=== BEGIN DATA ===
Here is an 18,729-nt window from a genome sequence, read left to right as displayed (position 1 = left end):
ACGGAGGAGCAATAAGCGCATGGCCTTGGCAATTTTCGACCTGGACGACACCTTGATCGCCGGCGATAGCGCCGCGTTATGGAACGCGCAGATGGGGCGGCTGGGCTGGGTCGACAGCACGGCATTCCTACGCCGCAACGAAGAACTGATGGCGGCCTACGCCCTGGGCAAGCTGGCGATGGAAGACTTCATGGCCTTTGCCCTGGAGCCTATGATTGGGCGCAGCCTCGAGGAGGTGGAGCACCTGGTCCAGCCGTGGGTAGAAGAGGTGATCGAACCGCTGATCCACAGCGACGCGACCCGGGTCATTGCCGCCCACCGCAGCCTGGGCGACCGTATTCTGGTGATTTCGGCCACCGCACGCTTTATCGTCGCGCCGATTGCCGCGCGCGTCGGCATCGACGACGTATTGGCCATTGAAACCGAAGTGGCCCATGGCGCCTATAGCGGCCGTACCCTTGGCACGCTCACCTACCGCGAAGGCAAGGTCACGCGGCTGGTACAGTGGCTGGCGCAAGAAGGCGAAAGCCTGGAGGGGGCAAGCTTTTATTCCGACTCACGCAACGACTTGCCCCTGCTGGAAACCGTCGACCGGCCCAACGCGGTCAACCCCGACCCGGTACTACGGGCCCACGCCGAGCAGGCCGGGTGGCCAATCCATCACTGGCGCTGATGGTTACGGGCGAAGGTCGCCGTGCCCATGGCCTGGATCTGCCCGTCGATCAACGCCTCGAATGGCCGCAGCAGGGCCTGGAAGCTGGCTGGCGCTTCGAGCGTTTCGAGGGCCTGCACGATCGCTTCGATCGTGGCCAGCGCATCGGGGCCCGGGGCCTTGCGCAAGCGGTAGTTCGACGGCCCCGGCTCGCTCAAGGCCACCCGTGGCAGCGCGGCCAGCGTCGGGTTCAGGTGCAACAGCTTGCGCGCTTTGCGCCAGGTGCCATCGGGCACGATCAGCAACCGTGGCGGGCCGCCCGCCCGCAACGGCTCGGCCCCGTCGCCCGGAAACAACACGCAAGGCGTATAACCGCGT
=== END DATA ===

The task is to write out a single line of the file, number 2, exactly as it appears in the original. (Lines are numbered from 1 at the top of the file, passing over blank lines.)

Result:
ACGGAGGAGCAATAAGCGCATGGCCTTGGCAATTTTCGACCTGGACGACACCTTGATCGCCGGCGATAGCGCCGCGTTATGGAACGCGCAGATGGGGCGGCTGGGCTGGGTCGACAGCACGGCATTCCTACGCCGCAACGAAGAACTGATGGCGGCCTACGCCCTGGGCAAGCTGGCGATGGAAGACTTCATGGCCTTTGCCCTGGAGCCTATGATTGGGCGCAGCCTCGAGGAGGTGGAGCACCTGGTCCAGCCGTGGGTAGAAGAGGTGATCGAACCGCTGATCCACAGCGACGCGACCCGGGTCATTGCCGCCCACCGCAGCCTGGGCGACCGTATTCTGGTGATTTCGGCCACCGCACGCTTTATCGTCGCGCCGATTGCCGCGCGCGTCGGCATCGACGACGTATTGGCCATTGAAACCGAAGTGGCCCATGGCGCCTATAGCGGCCGTACCCTTGGCACGCTCACCTACCGCGAAGGCAAGGTCACGCGGCTGGTACAGTGGCTGGCGCAAGAAGGCGAAAGCCTGGAGGGGGCAAGCTTTTATTCCGACTCACGCAACGACTTGCCCCTGCTGGAAACCGTCGACCGGCCCAACGCGGTCAACCCCGACCCGGTACTACGGGCCCACGCCGAGCAGGCCGGGTGGCCAATCCATCACTGGCGCTGATGGTTACGGGCGAAGGTCGCCGTGCCCATGGCCTGGATCTGCCCGTCGATCAACGCCTCGAATGGCCGCAGCAGGGCCTGGAAGCTGGCTGGCGCTTCGAGCGTTTCGAGGGCCTGCACGATCGCTTCGATCGTGGCCAGCGCATCGGGGCCCGGGGCCTTGCGCAAGCGGTAGTTCGACGGCCCCGGCTCGCTCAAGGCCACCCGTGGCAGCGCGGCCAGCGTCGGGTTCAGGTGCAACAGCTTGCGCGCTTTGCGCCAGGTGCCATCGGGCACGATCAGCAACCGTGGCGGGCCGCCCGCCCGCAACGGCTCGGCCCCGTCGCCCGGAAACAACACGCAAGGCGTATAACCGCGT